The old form of a deed adds, after the description of the lands or tenements conveyed, words like the following: "With all the privileges and appurtenances thereto belonging or in any way appertaining," or, simply, "With the appurtenances." It is doubtful whether these general words in any case enlarge the effect of the deeds.171 The primary meaning of "appurtenances" is the easements and other incorporeal hereditaments enjoyed with the land, such as rights of way, water courses, rights to light and air, etc. But it seems that whatever easements or hereditaments will pass under the general description of "privileges and appurtenances" will pass without them as mere incidents to the land, unless the intention to reserve such right, and to detach it from the land, is apparent.172 But it is a general principle that "land cannot pass as an appurtenance to land," and it has been said that even the necessity of enjoyment cannot make one parcel of land pass as an ap167 Mann v. Pearson, 2 Johns. (N. Y.) 37; Pernam v. Wead, 6 Mass. 131; Emery v. Fowler, 38 Me. 99.
168 Moran v. Lezotte, 54 Mich. 83, 19 N. W. 757; Davis v. Hess, 103 Mo. 31, 15 S. W. 324.
169 Williamson v. Hall, 62 Mo. 405.
170 Meconn v. Delany, 3 Bibb (Ky.) 46.
171 See Crosby v. Parker, 4 Mass. 110; Nicholas v. Chamberlain, Cro. Jac. 121.
172 1 Dembitz, Land Tit. 55.
Purtenance to another.173 But the sale of a house, mill, factory, barn, etc., will carry with it not only the soil actually covered by the building, but the "curtilage"; that is, the yard and garden that are habitually occupied with a dwelling house, and certain small parcels, with or without outbuildings, without which the mill, factory, barn, etc., cannot be enjoyed, or which are left open between it and the highway.174 And where the word "appurtenances" is-added to the designation of a dwelling house or other building, it is not a mere empty phrase, but means what is habitually occupied with it even though it be an unfenced lot.175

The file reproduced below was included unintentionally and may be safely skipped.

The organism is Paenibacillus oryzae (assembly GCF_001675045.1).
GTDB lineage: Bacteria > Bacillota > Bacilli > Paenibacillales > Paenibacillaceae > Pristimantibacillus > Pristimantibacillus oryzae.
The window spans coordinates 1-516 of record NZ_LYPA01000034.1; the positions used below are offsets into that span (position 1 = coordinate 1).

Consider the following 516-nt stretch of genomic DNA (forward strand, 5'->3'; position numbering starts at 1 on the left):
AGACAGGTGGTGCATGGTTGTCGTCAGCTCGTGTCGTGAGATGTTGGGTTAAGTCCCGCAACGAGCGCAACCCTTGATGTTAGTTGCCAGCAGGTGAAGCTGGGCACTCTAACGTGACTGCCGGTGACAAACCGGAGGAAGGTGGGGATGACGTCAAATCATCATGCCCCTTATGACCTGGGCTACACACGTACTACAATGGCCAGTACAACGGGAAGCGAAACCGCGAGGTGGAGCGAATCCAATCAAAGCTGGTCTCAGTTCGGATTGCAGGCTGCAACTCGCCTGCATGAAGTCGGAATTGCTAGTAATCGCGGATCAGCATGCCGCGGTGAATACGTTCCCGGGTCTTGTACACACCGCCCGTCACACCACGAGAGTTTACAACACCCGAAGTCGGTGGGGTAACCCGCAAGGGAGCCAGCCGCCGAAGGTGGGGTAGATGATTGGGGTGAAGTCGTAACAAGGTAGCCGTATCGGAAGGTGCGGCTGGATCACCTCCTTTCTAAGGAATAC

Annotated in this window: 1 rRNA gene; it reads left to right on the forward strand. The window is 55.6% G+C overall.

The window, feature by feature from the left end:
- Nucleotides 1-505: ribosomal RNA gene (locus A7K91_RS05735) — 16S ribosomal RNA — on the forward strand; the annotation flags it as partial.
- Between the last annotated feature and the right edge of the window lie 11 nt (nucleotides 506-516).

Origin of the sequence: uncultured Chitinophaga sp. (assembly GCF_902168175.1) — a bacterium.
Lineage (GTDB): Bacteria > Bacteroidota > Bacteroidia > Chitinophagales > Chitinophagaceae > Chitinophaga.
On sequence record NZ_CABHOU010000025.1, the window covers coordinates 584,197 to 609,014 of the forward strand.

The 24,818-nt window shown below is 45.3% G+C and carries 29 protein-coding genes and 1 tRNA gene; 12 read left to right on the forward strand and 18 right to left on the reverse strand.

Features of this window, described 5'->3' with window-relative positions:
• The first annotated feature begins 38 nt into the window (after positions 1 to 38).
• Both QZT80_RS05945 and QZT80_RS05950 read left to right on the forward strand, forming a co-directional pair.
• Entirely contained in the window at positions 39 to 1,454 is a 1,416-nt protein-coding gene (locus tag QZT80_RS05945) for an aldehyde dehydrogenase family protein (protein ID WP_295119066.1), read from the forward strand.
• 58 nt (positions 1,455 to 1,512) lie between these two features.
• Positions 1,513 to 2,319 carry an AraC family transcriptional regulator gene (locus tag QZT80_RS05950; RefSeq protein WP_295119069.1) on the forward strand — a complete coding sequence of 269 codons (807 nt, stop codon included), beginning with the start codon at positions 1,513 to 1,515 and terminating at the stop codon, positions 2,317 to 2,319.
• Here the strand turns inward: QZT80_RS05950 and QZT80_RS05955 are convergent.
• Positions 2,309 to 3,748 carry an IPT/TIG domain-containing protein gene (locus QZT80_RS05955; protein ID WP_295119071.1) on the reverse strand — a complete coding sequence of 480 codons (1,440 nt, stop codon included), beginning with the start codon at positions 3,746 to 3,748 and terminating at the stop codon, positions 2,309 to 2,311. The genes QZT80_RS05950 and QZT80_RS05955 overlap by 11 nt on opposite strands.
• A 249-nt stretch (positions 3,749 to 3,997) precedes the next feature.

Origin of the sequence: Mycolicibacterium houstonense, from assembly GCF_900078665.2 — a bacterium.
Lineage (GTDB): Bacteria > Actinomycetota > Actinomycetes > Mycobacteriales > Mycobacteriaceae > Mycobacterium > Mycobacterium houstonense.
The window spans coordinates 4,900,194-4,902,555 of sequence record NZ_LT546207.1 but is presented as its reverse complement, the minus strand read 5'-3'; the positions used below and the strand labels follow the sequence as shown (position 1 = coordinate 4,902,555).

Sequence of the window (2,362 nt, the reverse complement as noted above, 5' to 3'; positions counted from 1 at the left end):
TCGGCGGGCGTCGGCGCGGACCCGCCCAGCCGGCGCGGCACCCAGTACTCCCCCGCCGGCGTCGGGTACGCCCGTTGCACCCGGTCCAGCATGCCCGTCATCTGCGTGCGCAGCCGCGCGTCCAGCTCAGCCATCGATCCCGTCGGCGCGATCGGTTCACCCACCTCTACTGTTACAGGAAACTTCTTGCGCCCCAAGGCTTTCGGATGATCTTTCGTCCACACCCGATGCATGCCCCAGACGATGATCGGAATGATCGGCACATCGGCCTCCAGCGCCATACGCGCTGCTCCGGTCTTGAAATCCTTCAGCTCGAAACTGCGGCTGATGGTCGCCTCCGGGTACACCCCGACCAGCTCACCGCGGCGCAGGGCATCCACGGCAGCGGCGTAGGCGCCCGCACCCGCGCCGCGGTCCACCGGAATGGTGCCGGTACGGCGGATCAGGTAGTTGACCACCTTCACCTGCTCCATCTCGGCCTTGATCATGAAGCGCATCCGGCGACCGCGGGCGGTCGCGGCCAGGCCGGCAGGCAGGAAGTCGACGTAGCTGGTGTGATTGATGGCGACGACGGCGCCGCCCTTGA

(a) No consideration is necessary except for bargain and sale deeds and covenants to stand seised (p. 427).
(b) No date is necessary (p. 423).
(c) All blanks must be filled before delivery, except where the law implies what is to be inserted, or, in some states, where parol authority has been given to fill them (p. 42S).
(d) No alterations can be made after delivery (p. 428).
(e) The grantor is presumed to know the contents of his deed (p. 429).
(f) The deed must be sealed, in some states (p. 429).
(g) The deed must be signed by the grantor, or by some one authorized to sign for him. Indentures are signed by the grantee also (p. 430).
173 Armstrong v. Dubois, 90 N. Y. 95; Ogden v. Jennings, 62 N. Y. 526; Humphreys v. Mckissock, 140 U. S. 304, 11 Sup. Ct. 779; Wilson v. Beckwith, 117 Mo. 61, 22 S. W. 639. A tree in the adjoining street will pass as an appurtenance. Gorham v. Electric Co. (Co. Ct.) 29 N. Y. Supp. 1094.
174 Allen v. Scott, 21 Pick. (Mass.) 25; Whitney v. Olney, 3 Mason, 280, Fed. Cas. No. 17,595. For the right to use a drain as appurtenant to a house, see Thayer v. Payne, 2 Cush. (Mass.) 327; Johnson v. Jordan, 2 Metc. (Mass.) 234.
175 Ammidown v. Ball, 8 Allen (Mass.) 293; Cunningham v. Webb, 69 Me. 92. But see Leonard v. White, 7 Mass. 6; Archer v. Bennett, 1 Lev. 131.